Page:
Explaining the Case
(editor's note: I am not a lawyer, so you can read the full case, and summaries by several MLM attorneys and MLM critics near the end.)
Omnitrition was started by Roger Daley, who had previously worked at Herbalife in the 1980's, and may have known Mark Hughes, founder of Herbalife, quite well. When Herbalife hit a rough patch, Daley went off on his own with a few close Herbalife fellow sellers and created OmniLife 4, a liquid supplement formula that became the foundation of Omnitrition International. Later, when Omnitrition hit a rough patch, in the 1990's, he was served with multiple lawsuits, including the Webster vs. Omnitrition.
Shaun Webster and Robert Ligon worked for Omnitrition until they, in 1992, decided to sue Omnitrition International, a MLM selling vitamins and such supplements, charging it as a pyramid scheme. The case gained "class action' status, as it sought relief for all similar reps who had allegedly been cheated by Omnitrition. Webster also charged Omnitrition with violations of securities law as well as violations of California's "endless chain" (pyramid scheme) laws, as well as various other laws such as RICO (racketeering), wire and mail fraud, etc.
At the time, Omnitrition's comp plan has distributors (no multi-level commssion), and various ranks of supervisor. Lowest rank, "bronze supervisor" requires $2000 order in one month, or $1000 orders over two consecutive months. The order goes to Omnitrition. (Omnitrition's comp plan is very similar to Herbalife's comp plan, because Daley used to work at Herbalife)
Omnitrition's defense is that it had followed Amway Safeguard Rules and thus it cannot be a pyramid scheme if Amway was ruled not a pyramid scheme by the FTC (per FTC vs. Amway).
District Court ruled in Omnitrition's favor in 1994, granting it a summary judgement ("Not pyramid scheme") and thus essentially dismissing the lawsuit. Webster appealed.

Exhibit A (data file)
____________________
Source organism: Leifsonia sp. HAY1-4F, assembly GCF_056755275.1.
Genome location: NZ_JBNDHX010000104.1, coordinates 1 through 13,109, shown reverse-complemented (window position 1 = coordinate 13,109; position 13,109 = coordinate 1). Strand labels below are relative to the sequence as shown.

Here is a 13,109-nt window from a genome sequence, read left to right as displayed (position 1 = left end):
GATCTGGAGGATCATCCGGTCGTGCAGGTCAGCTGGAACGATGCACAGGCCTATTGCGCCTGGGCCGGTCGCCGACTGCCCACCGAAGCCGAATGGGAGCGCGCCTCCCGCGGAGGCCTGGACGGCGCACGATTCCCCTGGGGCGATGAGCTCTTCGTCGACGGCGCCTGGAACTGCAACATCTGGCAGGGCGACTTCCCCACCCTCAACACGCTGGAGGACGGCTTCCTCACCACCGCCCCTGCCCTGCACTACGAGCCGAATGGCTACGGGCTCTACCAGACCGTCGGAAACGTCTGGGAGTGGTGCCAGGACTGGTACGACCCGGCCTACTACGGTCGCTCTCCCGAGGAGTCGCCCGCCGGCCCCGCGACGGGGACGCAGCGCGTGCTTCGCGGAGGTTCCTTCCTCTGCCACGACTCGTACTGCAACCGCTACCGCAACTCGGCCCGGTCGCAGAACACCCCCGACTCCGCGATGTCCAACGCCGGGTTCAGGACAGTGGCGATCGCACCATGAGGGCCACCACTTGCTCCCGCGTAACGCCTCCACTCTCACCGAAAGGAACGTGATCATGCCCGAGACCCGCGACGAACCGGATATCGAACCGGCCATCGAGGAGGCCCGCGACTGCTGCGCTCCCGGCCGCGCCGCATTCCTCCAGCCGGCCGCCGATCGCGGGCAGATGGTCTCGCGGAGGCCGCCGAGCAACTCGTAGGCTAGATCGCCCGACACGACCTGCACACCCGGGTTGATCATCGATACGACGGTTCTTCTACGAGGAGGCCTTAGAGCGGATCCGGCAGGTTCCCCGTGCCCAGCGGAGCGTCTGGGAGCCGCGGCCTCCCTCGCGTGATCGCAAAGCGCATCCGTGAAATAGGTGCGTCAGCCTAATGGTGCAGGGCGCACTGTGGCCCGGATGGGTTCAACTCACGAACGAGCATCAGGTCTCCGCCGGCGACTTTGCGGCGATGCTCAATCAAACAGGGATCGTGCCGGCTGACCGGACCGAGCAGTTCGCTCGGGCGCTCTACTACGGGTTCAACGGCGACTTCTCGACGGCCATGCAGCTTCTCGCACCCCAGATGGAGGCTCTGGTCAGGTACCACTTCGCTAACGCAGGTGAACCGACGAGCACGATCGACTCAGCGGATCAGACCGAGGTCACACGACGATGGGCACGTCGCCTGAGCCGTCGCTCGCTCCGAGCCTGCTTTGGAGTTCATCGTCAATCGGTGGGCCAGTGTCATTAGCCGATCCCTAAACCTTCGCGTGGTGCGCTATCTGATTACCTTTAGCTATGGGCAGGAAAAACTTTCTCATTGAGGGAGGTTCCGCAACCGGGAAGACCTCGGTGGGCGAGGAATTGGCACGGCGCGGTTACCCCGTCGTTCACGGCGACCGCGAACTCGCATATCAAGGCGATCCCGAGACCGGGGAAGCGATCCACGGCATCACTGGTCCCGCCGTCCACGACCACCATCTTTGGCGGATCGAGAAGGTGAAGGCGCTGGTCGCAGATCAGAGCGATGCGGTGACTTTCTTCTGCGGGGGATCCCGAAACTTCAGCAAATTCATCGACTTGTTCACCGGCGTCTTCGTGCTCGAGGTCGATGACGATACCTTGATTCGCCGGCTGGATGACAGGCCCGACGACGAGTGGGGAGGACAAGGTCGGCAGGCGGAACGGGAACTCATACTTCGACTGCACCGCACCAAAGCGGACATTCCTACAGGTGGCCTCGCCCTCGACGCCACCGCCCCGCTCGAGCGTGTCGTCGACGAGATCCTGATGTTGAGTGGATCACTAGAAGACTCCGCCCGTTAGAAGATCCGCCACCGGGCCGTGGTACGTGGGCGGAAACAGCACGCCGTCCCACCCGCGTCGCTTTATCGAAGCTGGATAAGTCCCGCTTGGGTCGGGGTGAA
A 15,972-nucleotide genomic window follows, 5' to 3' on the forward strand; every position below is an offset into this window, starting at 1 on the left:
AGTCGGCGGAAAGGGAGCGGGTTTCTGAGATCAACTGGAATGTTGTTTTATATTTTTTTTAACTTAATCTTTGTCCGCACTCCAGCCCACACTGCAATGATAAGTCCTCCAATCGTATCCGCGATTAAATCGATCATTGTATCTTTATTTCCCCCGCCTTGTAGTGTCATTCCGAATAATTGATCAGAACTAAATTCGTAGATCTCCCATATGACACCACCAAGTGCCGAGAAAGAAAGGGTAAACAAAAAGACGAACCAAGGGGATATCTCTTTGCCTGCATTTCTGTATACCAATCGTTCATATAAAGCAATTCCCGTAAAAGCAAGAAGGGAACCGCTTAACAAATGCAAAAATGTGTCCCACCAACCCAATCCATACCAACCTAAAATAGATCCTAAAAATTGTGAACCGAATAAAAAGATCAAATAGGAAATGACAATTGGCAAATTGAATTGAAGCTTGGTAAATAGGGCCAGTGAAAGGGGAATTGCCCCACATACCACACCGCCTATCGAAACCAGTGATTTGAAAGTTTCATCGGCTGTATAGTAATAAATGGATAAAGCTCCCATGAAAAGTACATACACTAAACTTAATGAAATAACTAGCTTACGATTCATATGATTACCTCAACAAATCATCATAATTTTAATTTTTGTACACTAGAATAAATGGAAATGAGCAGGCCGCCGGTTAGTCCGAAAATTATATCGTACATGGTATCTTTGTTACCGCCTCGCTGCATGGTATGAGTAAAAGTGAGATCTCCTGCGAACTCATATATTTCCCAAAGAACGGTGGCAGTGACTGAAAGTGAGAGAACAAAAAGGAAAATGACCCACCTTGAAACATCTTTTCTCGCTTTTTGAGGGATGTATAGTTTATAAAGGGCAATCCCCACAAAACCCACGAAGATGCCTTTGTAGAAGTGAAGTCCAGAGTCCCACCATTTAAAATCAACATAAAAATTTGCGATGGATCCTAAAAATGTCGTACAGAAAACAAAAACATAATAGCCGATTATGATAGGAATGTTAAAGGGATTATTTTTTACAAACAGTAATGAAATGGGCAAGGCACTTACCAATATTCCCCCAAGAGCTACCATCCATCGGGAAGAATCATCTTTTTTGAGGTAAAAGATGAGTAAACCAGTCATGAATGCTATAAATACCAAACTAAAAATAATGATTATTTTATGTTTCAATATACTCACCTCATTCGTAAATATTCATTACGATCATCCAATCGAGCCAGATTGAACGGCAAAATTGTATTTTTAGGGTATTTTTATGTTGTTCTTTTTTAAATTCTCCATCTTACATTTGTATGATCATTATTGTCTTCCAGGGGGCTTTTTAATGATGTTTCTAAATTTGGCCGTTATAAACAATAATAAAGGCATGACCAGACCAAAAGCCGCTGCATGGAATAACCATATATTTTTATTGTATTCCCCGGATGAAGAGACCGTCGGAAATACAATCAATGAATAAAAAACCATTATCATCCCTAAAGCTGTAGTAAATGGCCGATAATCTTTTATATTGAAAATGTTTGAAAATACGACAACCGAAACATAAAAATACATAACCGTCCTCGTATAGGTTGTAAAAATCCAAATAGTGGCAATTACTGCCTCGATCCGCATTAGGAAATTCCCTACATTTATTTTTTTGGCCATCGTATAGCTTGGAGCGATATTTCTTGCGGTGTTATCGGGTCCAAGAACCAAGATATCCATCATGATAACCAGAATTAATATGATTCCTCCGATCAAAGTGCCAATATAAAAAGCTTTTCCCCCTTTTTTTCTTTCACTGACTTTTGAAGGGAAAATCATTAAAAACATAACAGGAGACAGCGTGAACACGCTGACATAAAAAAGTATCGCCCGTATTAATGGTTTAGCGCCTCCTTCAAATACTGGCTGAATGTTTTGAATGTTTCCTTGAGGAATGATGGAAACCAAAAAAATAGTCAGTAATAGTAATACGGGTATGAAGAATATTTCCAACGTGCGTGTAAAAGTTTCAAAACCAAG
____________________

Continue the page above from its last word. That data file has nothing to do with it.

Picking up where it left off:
The 9th Circuit Court of Appeals reviewed the case in 1996 and found that the district court have ruled the summary judgement in error in not considering sufficient evidence. However, it had also ruled that some additional charges brought against Omnitrition's lawyers and such are not valid and the summary judgement issued by lower court for those are affirmed.
The Omnitrition Defense
Omnitrition's defense at the 9th Circuit court centered on 3 themes:
1) Omnitrition does not charge money to become a distributor (lowest rank), therefore it does not meet test 1 of the Koscot Test (see Koscot test at end)
Court rejected this defense, because distributor is only a small portion of Omnitrition's affiliate ranks. If one must purchase a large order to get "full benefits" of the program, i.e. "rank of supervisor" for several thousand dollars, then "free" rank with limited benefits is of little to no consequence. Test 1 is indeed met.
Furthermore, since the commission is based on what the downline purchased from Omnitrition, rather than the amount SOLD by the downline (i.e. retail), it is NOT related to sales, and thus meets "test 4" of the Koscot test.
2) Omnitrition claimed Webster did not submit sufficient evidence that proves Omnitrition is a pyramid scheme.
Court also rejected this defense, pointing out that the way the compensation plan is structured, would encourage members to jump in and buy a large order ("start off as supervisor!") and thus profit the upline, thus people are encouraged to sell the opportunity, not the products, and that is a pyramid scheme.